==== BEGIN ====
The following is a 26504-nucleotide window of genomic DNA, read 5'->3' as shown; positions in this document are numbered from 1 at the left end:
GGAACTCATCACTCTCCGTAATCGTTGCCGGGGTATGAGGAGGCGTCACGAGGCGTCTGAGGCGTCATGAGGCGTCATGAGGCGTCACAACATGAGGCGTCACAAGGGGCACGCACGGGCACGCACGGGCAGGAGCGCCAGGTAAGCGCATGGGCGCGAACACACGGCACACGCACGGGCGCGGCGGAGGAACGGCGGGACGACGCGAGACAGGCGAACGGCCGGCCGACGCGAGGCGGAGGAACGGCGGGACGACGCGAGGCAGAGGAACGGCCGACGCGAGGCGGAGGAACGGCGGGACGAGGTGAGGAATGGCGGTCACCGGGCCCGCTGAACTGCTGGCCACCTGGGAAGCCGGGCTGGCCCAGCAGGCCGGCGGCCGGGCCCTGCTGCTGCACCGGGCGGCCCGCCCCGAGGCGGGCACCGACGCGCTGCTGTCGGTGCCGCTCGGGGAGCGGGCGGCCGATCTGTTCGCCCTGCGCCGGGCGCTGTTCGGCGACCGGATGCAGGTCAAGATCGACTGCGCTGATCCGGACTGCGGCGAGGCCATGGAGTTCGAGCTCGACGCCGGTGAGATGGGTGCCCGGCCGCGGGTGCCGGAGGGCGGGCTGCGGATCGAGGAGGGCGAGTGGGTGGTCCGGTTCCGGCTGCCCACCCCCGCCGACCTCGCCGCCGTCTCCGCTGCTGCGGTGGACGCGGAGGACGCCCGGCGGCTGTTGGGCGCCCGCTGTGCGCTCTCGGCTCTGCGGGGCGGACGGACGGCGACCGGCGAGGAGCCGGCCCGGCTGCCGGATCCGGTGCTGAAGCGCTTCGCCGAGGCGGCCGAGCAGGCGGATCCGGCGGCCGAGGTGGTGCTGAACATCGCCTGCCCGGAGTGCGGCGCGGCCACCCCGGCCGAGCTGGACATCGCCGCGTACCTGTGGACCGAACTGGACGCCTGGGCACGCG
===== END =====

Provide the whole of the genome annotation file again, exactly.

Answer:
The following is a 26504-nucleotide window of genomic DNA, read 5'->3' as shown; positions in this document are numbered from 1 at the left end:
GGAACTCATCACTCTCCGTAATCGTTGCCGGGGTATGAGGAGGCGTCACGAGGCGTCTGAGGCGTCATGAGGCGTCATGAGGCGTCACAACATGAGGCGTCACAAGGGGCACGCACGGGCACGCACGGGCAGGAGCGCCAGGTAAGCGCATGGGCGCGAACACACGGCACACGCACGGGCGCGGCGGAGGAACGGCGGGACGACGCGAGACAGGCGAACGGCCGGCCGACGCGAGGCGGAGGAACGGCGGGACGACGCGAGGCAGAGGAACGGCCGACGCGAGGCGGAGGAACGGCGGGACGAGGTGAGGAATGGCGGTCACCGGGCCCGCTGAACTGCTGGCCACCTGGGAAGCCGGGCTGGCCCAGCAGGCCGGCGGCCGGGCCCTGCTGCTGCACCGGGCGGCCCGCCCCGAGGCGGGCACCGACGCGCTGCTGTCGGTGCCGCTCGGGGAGCGGGCGGCCGATCTGTTCGCCCTGCGCCGGGCGCTGTTCGGCGACCGGATGCAGGTCAAGATCGACTGCGCTGATCCGGACTGCGGCGAGGCCATGGAGTTCGAGCTCGACGCCGGTGAGATGGGTGCCCGGCCGCGGGTGCCGGAGGGCGGGCTGCGGATCGAGGAGGGCGAGTGGGTGGTCCGGTTCCGGCTGCCCACCCCCGCCGACCTCGCCGCCGTCTCCGCTGCTGCGGTGGACGCGGAGGACGCCCGGCGGCTGTTGGGCGCCCGCTGTGCGCTCTCGGCTCTGCGGGGCGGACGGACGGCGACCGGCGAGGAGCCGGCCCGGCTGCCGGATCCGGTGCTGAAGCGCTTCGCCGAGGCGGCCGAGCAGGCGGATCCGGCGGCCGAGGTGGTGCTGAACATCGCCTGCCCGGAGTGCGGCGCGGCCACCCCGGCCGAGCTGGACATCGCCGCGTACCTGTGGACCGAACTGGACGCCTGGGCACGCG